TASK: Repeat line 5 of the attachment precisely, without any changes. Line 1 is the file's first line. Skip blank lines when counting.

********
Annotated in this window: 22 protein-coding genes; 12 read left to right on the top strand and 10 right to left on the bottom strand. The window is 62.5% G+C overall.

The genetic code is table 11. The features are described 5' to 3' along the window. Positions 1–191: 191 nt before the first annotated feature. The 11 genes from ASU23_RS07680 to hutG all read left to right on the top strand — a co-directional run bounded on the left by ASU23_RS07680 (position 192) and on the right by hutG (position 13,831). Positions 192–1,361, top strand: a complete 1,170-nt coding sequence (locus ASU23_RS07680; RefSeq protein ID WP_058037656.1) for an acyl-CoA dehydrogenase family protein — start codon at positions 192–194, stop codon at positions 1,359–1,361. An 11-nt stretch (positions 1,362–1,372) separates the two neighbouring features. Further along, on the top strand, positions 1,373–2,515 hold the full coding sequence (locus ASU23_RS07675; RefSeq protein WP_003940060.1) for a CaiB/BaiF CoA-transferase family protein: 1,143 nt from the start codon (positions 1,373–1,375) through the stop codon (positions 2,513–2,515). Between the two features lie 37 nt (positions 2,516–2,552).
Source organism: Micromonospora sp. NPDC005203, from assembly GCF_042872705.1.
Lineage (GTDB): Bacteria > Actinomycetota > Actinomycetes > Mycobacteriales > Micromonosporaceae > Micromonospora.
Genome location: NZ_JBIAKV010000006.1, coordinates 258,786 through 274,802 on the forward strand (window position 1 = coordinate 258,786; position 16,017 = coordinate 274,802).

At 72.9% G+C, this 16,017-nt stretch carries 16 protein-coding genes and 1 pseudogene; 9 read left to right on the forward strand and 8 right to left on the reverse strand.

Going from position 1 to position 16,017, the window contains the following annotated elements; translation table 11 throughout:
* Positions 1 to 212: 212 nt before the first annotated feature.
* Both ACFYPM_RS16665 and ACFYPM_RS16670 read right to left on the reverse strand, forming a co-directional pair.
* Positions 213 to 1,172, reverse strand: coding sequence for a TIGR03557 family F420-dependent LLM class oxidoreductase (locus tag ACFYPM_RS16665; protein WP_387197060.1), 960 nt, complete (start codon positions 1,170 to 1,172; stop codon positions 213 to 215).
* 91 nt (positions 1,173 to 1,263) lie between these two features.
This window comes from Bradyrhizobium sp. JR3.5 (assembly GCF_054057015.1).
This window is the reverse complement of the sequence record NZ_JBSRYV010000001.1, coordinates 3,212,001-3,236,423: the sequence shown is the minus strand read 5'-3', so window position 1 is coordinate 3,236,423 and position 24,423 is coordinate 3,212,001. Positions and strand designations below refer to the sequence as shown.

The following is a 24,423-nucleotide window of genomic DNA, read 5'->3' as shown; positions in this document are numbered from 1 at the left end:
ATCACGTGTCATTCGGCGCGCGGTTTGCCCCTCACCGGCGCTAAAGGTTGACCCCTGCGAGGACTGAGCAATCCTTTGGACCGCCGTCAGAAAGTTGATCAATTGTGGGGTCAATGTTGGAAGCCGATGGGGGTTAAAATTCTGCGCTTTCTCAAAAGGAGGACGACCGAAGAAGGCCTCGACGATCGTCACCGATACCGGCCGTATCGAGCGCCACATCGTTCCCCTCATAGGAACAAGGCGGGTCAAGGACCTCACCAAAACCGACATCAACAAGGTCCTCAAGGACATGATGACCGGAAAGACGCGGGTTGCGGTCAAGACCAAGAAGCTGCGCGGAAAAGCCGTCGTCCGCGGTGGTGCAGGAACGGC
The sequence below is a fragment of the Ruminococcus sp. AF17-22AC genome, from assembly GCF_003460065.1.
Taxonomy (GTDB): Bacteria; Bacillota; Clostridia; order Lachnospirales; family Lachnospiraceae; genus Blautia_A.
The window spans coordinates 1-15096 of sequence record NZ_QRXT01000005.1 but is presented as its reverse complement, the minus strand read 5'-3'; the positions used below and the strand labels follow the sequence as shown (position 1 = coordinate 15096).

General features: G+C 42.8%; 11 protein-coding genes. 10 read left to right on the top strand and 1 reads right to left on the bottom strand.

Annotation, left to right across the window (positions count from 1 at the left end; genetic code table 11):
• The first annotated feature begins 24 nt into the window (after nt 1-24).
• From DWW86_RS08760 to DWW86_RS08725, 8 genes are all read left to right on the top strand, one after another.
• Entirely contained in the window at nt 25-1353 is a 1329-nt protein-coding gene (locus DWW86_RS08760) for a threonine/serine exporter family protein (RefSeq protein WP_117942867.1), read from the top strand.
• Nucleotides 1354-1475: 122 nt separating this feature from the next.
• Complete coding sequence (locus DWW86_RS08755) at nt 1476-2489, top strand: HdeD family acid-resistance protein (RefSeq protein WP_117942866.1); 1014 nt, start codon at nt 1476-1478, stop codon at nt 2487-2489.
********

Genome location: NZ_JBIAKV010000006.1, coordinates 258,786 through 274,802 on the forward strand (window position 1 = coordinate 258,786; position 16,017 = coordinate 274,802).